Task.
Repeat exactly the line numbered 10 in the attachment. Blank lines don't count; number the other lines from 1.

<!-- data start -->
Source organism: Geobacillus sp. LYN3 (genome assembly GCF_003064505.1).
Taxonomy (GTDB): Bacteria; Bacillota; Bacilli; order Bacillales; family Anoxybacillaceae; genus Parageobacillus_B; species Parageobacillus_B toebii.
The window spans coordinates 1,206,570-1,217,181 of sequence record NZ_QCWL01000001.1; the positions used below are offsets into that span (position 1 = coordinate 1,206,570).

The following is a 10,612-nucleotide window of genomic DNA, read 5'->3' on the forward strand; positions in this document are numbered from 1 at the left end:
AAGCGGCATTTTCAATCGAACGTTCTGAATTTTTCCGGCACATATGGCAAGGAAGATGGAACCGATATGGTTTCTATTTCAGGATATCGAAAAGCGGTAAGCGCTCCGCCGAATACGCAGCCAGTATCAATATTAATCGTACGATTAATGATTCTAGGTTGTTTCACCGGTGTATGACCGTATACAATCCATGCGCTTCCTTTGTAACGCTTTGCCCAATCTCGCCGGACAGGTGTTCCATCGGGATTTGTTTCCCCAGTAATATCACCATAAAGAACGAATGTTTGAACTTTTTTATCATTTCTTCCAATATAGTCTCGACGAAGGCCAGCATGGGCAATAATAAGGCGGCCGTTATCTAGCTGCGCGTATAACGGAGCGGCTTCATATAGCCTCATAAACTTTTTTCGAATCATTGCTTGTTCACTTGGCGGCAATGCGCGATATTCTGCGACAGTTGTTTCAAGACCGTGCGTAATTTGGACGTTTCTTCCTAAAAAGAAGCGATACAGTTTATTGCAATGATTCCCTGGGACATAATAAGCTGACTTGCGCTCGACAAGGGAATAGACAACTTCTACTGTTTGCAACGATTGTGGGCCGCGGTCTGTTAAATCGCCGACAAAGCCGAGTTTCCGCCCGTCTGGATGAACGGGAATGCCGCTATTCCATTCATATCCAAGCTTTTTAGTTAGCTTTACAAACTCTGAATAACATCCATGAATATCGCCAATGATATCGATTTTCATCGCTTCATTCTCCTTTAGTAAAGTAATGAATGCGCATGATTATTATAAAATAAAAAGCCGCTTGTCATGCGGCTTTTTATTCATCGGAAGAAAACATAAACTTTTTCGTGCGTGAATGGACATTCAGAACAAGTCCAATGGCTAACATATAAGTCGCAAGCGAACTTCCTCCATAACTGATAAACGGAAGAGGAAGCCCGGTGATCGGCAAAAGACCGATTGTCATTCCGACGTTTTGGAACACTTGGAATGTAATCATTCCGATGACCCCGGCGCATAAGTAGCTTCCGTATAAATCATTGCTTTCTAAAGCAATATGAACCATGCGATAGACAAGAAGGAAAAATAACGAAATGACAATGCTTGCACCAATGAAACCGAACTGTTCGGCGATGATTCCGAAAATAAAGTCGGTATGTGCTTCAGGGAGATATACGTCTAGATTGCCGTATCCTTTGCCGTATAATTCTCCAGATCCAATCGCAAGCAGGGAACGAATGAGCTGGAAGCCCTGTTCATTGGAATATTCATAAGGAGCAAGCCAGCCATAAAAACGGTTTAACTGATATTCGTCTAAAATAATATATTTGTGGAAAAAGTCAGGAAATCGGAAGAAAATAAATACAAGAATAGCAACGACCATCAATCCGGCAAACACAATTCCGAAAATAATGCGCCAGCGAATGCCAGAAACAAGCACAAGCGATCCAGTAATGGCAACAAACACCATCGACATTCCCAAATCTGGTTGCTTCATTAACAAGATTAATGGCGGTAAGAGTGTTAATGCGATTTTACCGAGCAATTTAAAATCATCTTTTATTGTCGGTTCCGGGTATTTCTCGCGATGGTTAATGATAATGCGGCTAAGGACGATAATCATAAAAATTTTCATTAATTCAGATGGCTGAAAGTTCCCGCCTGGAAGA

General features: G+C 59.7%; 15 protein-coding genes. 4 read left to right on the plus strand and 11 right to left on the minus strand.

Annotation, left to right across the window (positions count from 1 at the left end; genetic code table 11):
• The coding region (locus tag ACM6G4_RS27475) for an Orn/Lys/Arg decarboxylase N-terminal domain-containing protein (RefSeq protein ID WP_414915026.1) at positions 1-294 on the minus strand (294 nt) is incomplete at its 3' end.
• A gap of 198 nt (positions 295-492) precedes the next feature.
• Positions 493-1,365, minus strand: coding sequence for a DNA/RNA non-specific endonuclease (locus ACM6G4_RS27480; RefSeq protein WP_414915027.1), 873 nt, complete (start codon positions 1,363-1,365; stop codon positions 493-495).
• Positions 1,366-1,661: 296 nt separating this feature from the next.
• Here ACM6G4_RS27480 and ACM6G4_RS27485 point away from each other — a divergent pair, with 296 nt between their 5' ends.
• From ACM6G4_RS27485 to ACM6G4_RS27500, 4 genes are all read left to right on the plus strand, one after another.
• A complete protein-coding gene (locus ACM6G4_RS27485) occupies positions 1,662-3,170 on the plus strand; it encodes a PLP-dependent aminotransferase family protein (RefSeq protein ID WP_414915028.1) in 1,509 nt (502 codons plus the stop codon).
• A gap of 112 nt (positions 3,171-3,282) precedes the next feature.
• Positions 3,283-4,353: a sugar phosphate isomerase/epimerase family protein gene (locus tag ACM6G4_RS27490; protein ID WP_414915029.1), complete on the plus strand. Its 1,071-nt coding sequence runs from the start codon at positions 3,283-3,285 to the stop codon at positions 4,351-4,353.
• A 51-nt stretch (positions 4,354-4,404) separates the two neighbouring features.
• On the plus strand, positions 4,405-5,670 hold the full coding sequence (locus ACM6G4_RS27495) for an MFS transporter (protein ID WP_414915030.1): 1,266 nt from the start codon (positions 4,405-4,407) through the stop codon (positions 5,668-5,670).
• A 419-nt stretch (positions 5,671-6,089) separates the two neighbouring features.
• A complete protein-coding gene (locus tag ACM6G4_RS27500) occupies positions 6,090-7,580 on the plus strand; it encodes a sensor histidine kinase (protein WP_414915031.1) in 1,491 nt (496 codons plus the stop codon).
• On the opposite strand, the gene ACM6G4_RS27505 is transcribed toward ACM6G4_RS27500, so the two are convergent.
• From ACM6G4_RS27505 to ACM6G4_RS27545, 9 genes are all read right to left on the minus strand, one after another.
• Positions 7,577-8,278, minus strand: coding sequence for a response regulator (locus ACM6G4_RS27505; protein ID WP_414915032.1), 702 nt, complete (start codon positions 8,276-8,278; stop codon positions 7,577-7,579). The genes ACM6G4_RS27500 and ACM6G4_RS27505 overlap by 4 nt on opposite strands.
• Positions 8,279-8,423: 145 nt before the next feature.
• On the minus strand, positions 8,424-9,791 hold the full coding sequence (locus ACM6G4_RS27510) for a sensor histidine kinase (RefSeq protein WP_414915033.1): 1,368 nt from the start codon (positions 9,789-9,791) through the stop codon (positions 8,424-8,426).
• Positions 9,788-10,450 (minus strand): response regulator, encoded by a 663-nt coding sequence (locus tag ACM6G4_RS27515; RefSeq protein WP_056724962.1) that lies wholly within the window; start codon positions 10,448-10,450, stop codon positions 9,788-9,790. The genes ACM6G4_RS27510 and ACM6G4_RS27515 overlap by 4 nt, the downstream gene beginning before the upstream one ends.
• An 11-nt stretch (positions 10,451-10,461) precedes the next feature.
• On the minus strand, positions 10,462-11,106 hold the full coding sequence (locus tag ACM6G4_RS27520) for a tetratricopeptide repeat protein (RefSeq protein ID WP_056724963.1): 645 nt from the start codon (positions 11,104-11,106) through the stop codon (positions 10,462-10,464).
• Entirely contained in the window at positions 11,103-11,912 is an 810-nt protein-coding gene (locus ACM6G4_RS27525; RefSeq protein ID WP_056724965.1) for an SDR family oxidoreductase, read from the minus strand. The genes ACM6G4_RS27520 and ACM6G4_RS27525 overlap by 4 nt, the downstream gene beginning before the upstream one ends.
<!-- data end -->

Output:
• Positions 493-1,365, minus strand: coding sequence for a DNA/RNA non-specific endonuclease (locus ACM6G4_RS27480; RefSeq protein WP_414915027.1), 873 nt, complete (start codon positions 1,363-1,365; stop codon positions 493-495).